Greek Cabinet Wakes Up to Major Overnight Reshuffle
Greek Prime Minister, George Papandreou, made a major overnight reshuffle of his cabinet in a move to improve the economy and the social policy sectors.
The ministers of development, labor and health were replaced. The only key post that remained unchanged is the one of the finance minister.
Government spokesman George Petalotis announced the news Tuesday morning and the new cabinet was sworn in at midday also on Tuesday.
Papandreou's decision to retain George Papaconstantinou as finance minister is considered a strong signal that the socialist government will not be swayed from the tough economic measures.
Several socialist party members, who served in previous socialist governments, have been brought back into the cabinet.
Dimitris Droutsas, until now Deputy Foreign Minister, is the new Interior Minister, a post that was held by Papandreou himself, with Droutsas as his deputy. Civil Protection Minister, Mihalis Hrisohoidis, will now lead the Economy Ministry, while the PASOK Member of the Parliament, Hristos Papoutsis, was appointed in charge of Civil Protection.
The Ministry of the Merchant Marine, a vital economy sector in Greece, was once again separated from the Economy Ministry as requested by ship owners, and will be led by Yannis Diamantidis.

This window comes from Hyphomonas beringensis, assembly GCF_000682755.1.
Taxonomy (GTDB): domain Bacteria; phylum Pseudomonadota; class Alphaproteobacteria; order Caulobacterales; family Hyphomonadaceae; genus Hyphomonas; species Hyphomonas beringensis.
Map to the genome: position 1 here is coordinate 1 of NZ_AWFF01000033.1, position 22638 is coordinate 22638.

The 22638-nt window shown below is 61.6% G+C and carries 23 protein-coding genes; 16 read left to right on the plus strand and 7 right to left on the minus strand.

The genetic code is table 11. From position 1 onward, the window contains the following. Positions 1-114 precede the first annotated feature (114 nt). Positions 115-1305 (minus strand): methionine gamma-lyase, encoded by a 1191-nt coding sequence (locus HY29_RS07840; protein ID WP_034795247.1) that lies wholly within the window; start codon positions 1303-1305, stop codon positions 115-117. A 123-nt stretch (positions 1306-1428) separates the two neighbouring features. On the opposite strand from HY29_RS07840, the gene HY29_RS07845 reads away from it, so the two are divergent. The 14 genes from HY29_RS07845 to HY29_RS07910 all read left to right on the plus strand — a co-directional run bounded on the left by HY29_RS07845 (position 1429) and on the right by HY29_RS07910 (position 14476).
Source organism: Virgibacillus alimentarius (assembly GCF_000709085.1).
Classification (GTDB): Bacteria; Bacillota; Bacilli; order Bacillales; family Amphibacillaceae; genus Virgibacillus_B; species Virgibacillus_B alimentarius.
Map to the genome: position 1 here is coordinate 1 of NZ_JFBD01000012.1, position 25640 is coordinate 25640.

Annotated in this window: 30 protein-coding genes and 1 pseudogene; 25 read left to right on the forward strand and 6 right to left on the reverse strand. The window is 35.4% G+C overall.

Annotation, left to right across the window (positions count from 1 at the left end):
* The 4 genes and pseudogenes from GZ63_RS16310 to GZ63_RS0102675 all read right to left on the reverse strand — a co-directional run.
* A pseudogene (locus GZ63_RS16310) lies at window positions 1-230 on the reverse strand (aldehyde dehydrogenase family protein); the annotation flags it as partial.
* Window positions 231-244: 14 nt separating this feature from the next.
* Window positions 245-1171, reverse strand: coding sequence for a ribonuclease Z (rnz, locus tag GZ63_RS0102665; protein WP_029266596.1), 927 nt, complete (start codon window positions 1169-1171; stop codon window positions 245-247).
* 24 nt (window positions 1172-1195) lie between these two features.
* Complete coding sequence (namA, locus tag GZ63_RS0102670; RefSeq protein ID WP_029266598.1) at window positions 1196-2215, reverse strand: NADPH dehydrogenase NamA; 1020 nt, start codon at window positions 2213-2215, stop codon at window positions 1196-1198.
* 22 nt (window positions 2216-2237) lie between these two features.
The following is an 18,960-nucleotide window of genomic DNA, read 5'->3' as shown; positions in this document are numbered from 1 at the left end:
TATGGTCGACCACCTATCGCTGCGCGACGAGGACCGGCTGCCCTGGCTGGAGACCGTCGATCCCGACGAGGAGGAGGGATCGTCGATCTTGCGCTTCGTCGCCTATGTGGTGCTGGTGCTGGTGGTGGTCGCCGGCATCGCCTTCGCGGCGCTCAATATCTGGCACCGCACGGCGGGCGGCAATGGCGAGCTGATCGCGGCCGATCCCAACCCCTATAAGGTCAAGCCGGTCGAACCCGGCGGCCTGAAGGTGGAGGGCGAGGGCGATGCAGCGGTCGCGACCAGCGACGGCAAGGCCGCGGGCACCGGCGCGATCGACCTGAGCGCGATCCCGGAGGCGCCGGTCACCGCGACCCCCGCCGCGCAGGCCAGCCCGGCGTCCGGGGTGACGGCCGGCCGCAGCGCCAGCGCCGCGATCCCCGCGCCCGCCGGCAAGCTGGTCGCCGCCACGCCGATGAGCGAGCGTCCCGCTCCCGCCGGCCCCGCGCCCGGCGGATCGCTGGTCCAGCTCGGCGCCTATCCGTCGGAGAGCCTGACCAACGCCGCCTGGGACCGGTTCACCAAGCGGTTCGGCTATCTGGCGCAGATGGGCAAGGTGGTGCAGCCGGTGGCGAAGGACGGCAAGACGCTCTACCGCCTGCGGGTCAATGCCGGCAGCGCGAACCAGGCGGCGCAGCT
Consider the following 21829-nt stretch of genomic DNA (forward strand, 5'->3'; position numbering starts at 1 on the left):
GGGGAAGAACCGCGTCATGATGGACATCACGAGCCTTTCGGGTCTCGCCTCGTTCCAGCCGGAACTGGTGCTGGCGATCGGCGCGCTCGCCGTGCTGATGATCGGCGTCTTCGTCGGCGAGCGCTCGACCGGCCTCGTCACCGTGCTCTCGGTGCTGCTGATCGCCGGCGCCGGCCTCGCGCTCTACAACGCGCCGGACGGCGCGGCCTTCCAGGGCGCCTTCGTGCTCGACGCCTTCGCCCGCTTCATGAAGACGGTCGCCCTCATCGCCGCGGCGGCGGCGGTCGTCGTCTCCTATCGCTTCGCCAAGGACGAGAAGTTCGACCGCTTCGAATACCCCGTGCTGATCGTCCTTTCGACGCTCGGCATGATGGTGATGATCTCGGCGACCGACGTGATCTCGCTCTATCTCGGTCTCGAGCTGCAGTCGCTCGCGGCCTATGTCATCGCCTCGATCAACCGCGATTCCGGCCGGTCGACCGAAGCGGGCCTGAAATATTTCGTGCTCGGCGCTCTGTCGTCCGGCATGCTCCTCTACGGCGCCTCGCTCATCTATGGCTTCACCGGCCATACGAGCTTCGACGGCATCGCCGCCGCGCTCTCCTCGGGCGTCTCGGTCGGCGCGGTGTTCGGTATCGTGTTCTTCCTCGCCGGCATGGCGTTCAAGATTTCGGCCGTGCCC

Former Economy Minister, Louka Katzeli, who often had differences with Papaconstantinou was moved to the Ministry of Labor and Welfare while Andreas Loverdos went from the latter to the Health Ministry. The new Minister for Investments, Harris Pampoukis, is known to be a close supporter and partner of Papandreou.
The only Minister who has to leave is Katerina Batseli - she was dismissed from the post of Agriculture Minister and is replaced by Kostas Skandadis. Greek press writes the move is a punishment for her for refusing to stand in the upcoming local elections on November 7.
The changes were made on the same day when the EU finance ministers are meeting to approve the next tranche of the bailout loan for Greece.
Greece is imposing austerity measures including pay cuts and tax rises in return for a massive EU-IMF bailout aimed at rescuing the country from bankruptcy.
Greece been hit by waves of protests and strikes since its financial crisis began 11 months ago.
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